Accessibility of School

Accessibility of the school is significant for the effective performance of children. The parents play a vital role in ensuring that transport is available, which is important in avoidance of lateness in schools. Lateness is one of the factors that Lindon (2003) observed contributes to truancy and high drop out rates amongst children who do not sleep in school. It is usually a problem that many students are unable to solve by themselves. This is because it may originate from environmental factors and the daily encounters by the children as they move to and from school. When students arrive late in school and receive punishment persistently, they might shun from entering the school compound fearing the consequences of lateness. Failure to attend school results in further punishment, which leads to thoughts of dropping out. The parent needs to understand the factors that might cause lateness in the child and find a solution, which may include facilitating them with better means of transport, waking them up earlier, and ensuring that they sleep early to avoid extending the morning hours in sleep.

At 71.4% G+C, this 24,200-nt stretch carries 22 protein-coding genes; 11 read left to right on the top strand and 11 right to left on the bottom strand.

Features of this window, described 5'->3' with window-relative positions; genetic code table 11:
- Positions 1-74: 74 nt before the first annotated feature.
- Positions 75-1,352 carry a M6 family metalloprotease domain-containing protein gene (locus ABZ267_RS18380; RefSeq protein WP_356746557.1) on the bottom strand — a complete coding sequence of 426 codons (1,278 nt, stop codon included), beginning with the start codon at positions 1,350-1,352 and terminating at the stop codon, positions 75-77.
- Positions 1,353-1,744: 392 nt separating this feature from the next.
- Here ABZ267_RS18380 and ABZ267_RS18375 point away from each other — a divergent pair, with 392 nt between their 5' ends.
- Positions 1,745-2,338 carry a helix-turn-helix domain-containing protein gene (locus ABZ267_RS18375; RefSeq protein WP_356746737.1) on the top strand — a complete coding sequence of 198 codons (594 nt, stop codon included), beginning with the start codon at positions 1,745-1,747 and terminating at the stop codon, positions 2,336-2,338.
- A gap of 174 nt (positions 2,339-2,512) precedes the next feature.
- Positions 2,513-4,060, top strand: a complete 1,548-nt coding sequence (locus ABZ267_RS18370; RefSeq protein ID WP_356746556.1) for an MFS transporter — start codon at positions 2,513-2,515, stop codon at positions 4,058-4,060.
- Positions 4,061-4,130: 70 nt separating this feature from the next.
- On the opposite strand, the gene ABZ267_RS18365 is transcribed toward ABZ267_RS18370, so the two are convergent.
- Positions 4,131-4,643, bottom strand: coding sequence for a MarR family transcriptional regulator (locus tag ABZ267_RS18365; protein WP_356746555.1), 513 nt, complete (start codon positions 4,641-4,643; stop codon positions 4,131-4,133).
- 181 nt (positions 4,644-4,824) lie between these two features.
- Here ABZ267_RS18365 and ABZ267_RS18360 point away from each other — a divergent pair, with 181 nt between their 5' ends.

Student’s Wellbeing

It is also important for the parents to understand that they are part of the child’s environment that may hinder or facilitate learning. This knowledge is helpful in the avoidance of a stressful environment that may lead to poor understanding capability of the children. They need to be shown understanding at home so that they can develop confidence and self-esteem when relating with other students. Children who are stressed at home usually develop a negative attitude towards life as well as other people. They tend to feel inferior and may not perform well in class. The cooperation of parents in solving problems affecting the children motivates them to learn and accomplish as much as they can. Whenever such children encounter problems, their performance can not be affected since they always have in mind that the parents will help them out (Rigby 2005).